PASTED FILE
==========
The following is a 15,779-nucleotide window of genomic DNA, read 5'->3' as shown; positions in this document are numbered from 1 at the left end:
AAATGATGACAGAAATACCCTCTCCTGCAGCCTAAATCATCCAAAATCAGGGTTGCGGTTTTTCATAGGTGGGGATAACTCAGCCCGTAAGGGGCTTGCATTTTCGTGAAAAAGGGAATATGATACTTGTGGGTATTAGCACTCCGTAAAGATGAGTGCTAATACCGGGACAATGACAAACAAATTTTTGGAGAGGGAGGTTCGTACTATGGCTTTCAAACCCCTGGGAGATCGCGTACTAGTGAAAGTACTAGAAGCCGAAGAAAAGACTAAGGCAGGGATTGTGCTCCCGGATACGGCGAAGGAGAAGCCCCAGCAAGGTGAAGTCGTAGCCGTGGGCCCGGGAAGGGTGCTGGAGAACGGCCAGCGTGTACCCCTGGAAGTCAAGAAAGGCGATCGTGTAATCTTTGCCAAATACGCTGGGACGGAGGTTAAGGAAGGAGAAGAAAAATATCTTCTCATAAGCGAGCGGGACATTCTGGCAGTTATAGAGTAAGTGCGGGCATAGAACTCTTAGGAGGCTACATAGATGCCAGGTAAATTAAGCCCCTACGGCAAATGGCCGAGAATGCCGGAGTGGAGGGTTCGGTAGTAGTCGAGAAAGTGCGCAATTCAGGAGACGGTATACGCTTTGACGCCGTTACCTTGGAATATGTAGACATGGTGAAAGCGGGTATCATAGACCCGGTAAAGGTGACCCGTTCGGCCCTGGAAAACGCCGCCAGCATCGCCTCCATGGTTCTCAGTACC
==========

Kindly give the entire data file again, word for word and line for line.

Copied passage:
The following is a 15,779-nucleotide window of genomic DNA, read 5'->3' as shown; positions in this document are numbered from 1 at the left end:
AAATGATGACAGAAATACCCTCTCCTGCAGCCTAAATCATCCAAAATCAGGGTTGCGGTTTTTCATAGGTGGGGATAACTCAGCCCGTAAGGGGCTTGCATTTTCGTGAAAAAGGGAATATGATACTTGTGGGTATTAGCACTCCGTAAAGATGAGTGCTAATACCGGGACAATGACAAACAAATTTTTGGAGAGGGAGGTTCGTACTATGGCTTTCAAACCCCTGGGAGATCGCGTACTAGTGAAAGTACTAGAAGCCGAAGAAAAGACTAAGGCAGGGATTGTGCTCCCGGATACGGCGAAGGAGAAGCCCCAGCAAGGTGAAGTCGTAGCCGTGGGCCCGGGAAGGGTGCTGGAGAACGGCCAGCGTGTACCCCTGGAAGTCAAGAAAGGCGATCGTGTAATCTTTGCCAAATACGCTGGGACGGAGGTTAAGGAAGGAGAAGAAAAATATCTTCTCATAAGCGAGCGGGACATTCTGGCAGTTATAGAGTAAGTGCGGGCATAGAACTCTTAGGAGGCTACATAGATGCCAGGTAAATTAAGCCCCTACGGCAAATGGCCGAGAATGCCGGAGTGGAGGGTTCGGTAGTAGTCGAGAAAGTGCGCAATTCAGGAGACGGTATACGCTTTGACGCCGTTACCTTGGAATATGTAGACATGGTGAAAGCGGGTATCATAGACCCGGTAAAGGTGACCCGTTCGGCCCTGGAAAACGCCGCCAGCATCGCCTCCATGGTTCTCAGTACC